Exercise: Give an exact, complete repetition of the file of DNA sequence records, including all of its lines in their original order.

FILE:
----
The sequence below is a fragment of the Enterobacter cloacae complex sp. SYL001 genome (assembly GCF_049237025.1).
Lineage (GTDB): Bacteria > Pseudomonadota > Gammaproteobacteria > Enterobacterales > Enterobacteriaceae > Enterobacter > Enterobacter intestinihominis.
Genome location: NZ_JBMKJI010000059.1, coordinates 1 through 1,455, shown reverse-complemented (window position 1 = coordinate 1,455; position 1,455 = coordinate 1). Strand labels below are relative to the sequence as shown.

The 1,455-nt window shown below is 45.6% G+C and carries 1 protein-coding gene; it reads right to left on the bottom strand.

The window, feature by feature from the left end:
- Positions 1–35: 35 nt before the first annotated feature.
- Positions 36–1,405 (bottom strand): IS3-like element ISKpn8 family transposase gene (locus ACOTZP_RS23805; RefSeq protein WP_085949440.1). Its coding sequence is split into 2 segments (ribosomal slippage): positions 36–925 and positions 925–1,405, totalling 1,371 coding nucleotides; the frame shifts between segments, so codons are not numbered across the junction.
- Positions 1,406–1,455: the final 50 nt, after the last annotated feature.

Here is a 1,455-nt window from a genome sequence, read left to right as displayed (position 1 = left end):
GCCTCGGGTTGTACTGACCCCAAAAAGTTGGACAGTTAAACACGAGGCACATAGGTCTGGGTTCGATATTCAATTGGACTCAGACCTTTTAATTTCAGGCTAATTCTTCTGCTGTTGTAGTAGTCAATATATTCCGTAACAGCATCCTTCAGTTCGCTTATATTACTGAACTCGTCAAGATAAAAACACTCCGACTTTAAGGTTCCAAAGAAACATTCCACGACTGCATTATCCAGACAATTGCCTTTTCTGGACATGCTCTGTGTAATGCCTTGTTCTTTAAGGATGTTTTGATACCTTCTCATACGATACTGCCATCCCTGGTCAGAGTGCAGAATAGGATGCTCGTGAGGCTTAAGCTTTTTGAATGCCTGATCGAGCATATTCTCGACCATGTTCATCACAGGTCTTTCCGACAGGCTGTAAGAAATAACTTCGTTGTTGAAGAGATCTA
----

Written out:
The sequence below is a fragment of the Enterobacter cloacae complex sp. SYL001 genome (assembly GCF_049237025.1).
Lineage (GTDB): Bacteria > Pseudomonadota > Gammaproteobacteria > Enterobacterales > Enterobacteriaceae > Enterobacter > Enterobacter intestinihominis.
Genome location: NZ_JBMKJI010000059.1, coordinates 1 through 1,455, shown reverse-complemented (window position 1 = coordinate 1,455; position 1,455 = coordinate 1). Strand labels below are relative to the sequence as shown.

The 1,455-nt window shown below is 45.6% G+C and carries 1 protein-coding gene; it reads right to left on the bottom strand.

The window, feature by feature from the left end:
- Positions 1–35: 35 nt before the first annotated feature.
- Positions 36–1,405 (bottom strand): IS3-like element ISKpn8 family transposase gene (locus ACOTZP_RS23805; RefSeq protein WP_085949440.1). Its coding sequence is split into 2 segments (ribosomal slippage): positions 36–925 and positions 925–1,405, totalling 1,371 coding nucleotides; the frame shifts between segments, so codons are not numbered across the junction.
- Positions 1,406–1,455: the final 50 nt, after the last annotated feature.

Here is a 1,455-nt window from a genome sequence, read left to right as displayed (position 1 = left end):
GCCTCGGGTTGTACTGACCCCAAAAAGTTGGACAGTTAAACACGAGGCACATAGGTCTGGGTTCGATATTCAATTGGACTCAGACCTTTTAATTTCAGGCTAATTCTTCTGCTGTTGTAGTAGTCAATATATTCCGTAACAGCATCCTTCAGTTCGCTTATATTACTGAACTCGTCAAGATAAAAACACTCCGACTTTAAGGTTCCAAAGAAACATTCCACGACTGCATTATCCAGACAATTGCCTTTTCTGGACATGCTCTGTGTAATGCCTTGTTCTTTAAGGATGTTTTGATACCTTCTCATACGATACTGCCATCCCTGGTCAGAGTGCAGAATAGGATGCTCGTGAGGCTTAAGCTTTTTGAATGCCTGATCGAGCATATTCTCGACCATGTTCATCACAGGTCTTTCCGACAGGCTGTAAGAAATAACTTCGTTGTTGAAGAGATCTA